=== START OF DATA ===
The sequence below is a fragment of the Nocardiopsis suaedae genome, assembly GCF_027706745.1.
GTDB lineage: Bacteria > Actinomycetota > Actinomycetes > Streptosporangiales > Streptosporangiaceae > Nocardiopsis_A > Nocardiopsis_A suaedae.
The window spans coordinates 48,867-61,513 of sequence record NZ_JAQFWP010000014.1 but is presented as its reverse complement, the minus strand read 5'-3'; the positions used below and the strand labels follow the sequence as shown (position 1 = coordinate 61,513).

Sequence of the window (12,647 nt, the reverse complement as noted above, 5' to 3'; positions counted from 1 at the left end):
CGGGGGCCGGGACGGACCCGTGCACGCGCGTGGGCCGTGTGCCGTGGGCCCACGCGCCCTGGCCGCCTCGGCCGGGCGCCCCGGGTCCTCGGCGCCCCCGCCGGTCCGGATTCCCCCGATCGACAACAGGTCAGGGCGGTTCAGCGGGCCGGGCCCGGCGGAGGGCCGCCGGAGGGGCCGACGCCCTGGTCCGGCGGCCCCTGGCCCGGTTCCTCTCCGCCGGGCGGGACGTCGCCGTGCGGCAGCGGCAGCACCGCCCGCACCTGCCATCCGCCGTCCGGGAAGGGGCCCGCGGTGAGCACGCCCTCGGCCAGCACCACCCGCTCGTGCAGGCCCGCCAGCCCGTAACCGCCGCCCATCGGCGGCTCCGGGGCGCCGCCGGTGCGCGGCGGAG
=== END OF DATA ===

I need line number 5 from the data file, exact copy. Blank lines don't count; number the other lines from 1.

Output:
CGGGGGCCGGGACGGACCCGTGCACGCGCGTGGGCCGTGTGCCGTGGGCCCACGCGCCCTGGCCGCCTCGGCCGGGCGCCCCGGGTCCTCGGCGCCCCCGCCGGTCCGGATTCCCCCGATCGACAACAGGTCAGGGCGGTTCAGCGGGCCGGGCCCGGCGGAGGGCCGCCGGAGGGGCCGACGCCCTGGTCCGGCGGCCCCTGGCCCGGTTCCTCTCCGCCGGGCGGGACGTCGCCGTGCGGCAGCGGCAGCACCGCCCGCACCTGCCATCCGCCGTCCGGGAAGGGGCCCGCGGTGAGCACGCCCTCGGCCAGCACCACCCGCTCGTGCAGGCCCGCCAGCCCGTAACCGCCGCCCATCGGCGGCTCCGGGGCGCCGCCGGTGCGCGGCGGAG